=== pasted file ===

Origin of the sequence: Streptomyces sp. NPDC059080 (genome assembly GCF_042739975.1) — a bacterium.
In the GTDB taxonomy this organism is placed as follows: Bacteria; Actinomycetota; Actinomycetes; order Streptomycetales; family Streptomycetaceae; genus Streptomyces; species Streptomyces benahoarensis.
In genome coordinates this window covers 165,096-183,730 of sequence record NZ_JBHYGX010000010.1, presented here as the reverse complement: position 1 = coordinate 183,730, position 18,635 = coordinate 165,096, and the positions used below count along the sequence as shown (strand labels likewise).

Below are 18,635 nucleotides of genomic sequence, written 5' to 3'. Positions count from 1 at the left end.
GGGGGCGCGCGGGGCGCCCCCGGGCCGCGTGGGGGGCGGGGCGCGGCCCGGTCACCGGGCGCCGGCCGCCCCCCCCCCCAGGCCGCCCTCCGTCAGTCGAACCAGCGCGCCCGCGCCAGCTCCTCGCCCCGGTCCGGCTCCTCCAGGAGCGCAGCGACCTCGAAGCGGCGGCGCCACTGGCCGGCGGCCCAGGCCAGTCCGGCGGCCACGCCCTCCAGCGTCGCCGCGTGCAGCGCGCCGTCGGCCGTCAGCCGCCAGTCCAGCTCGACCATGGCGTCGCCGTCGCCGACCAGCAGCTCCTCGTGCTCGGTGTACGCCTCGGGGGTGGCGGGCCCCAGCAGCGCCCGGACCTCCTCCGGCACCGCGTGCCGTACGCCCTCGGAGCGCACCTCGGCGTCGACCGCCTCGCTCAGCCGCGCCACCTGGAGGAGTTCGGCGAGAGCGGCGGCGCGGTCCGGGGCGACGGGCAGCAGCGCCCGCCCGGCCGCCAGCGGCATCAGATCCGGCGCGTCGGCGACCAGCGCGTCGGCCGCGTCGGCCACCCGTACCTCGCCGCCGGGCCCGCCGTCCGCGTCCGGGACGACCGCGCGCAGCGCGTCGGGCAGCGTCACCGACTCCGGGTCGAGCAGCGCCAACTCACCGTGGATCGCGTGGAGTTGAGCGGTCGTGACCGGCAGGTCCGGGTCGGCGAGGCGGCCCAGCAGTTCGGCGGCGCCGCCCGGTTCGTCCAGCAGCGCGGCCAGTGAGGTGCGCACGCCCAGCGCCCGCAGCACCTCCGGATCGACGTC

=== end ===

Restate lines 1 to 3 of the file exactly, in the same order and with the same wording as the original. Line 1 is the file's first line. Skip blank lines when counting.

Origin of the sequence: Streptomyces sp. NPDC059080 (genome assembly GCF_042739975.1) — a bacterium.
In the GTDB taxonomy this organism is placed as follows: Bacteria; Actinomycetota; Actinomycetes; order Streptomycetales; family Streptomycetaceae; genus Streptomyces; species Streptomyces benahoarensis.
In genome coordinates this window covers 165,096-183,730 of sequence record NZ_JBHYGX010000010.1, presented here as the reverse complement: position 1 = coordinate 183,730, position 18,635 = coordinate 165,096, and the positions used below count along the sequence as shown (strand labels likewise).